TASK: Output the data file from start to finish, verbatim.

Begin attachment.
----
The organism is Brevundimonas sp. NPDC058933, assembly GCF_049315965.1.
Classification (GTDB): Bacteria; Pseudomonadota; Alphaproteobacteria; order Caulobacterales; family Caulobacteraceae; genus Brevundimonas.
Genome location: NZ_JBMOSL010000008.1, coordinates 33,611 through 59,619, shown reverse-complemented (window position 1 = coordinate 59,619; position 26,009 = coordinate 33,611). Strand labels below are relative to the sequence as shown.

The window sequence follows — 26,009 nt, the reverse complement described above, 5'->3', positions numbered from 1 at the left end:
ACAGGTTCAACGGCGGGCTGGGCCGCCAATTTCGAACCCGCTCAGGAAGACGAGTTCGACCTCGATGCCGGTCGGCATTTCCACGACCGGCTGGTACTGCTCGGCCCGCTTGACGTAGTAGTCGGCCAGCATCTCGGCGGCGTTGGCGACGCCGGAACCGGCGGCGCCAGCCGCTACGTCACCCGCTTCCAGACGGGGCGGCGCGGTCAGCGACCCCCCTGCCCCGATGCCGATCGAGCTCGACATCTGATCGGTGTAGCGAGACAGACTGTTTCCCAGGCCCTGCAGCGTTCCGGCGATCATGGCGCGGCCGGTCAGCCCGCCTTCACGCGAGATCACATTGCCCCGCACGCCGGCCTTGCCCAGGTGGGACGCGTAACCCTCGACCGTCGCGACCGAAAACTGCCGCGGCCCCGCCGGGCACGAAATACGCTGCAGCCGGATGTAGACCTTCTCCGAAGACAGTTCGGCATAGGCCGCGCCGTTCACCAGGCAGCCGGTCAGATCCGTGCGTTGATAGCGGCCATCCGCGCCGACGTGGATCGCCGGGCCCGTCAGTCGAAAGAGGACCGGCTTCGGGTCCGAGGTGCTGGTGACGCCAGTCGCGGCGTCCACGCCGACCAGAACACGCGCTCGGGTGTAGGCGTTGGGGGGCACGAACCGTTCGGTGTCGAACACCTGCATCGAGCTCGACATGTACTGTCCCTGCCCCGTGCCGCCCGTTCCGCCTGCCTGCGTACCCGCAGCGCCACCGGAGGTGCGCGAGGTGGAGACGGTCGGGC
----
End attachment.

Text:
The organism is Brevundimonas sp. NPDC058933, assembly GCF_049315965.1.
Classification (GTDB): Bacteria; Pseudomonadota; Alphaproteobacteria; order Caulobacterales; family Caulobacteraceae; genus Brevundimonas.
Genome location: NZ_JBMOSL010000008.1, coordinates 33,611 through 59,619, shown reverse-complemented (window position 1 = coordinate 59,619; position 26,009 = coordinate 33,611). Strand labels below are relative to the sequence as shown.

The window sequence follows — 26,009 nt, the reverse complement described above, 5'->3', positions numbered from 1 at the left end:
ACAGGTTCAACGGCGGGCTGGGCCGCCAATTTCGAACCCGCTCAGGAAGACGAGTTCGACCTCGATGCCGGTCGGCATTTCCACGACCGGCTGGTACTGCTCGGCCCGCTTGACGTAGTAGTCGGCCAGCATCTCGGCGGCGTTGGCGACGCCGGAACCGGCGGCGCCAGCCGCTACGTCACCCGCTTCCAGACGGGGCGGCGCGGTCAGCGACCCCCCTGCCCCGATGCCGATCGAGCTCGACATCTGATCGGTGTAGCGAGACAGACTGTTTCCCAGGCCCTGCAGCGTTCCGGCGATCATGGCGCGGCCGGTCAGCCCGCCTTCACGCGAGATCACATTGCCCCGCACGCCGGCCTTGCCCAGGTGGGACGCGTAACCCTCGACCGTCGCGACCGAAAACTGCCGCGGCCCCGCCGGGCACGAAATACGCTGCAGCCGGATGTAGACCTTCTCCGAAGACAGTTCGGCATAGGCCGCGCCGTTCACCAGGCAGCCGGTCAGATCCGTGCGTTGATAGCGGCCATCCGCGCCGACGTGGATCGCCGGGCCCGTCAGTCGAAAGAGGACCGGCTTCGGGTCCGAGGTGCTGGTGACGCCAGTCGCGGCGTCCACGCCGACCAGAACACGCGCTCGGGTGTAGGCGTTGGGGGGCACGAACCGTTCGGTGTCGAACACCTGCATCGAGCTCGACATGTACTGTCCCTGCCCCGTGCCGCCCGTTCCGCCTGCCTGCGTACCCGCAGCGCCACCGGAGGTGCGCGAGGTGGAGACGGTCGGGC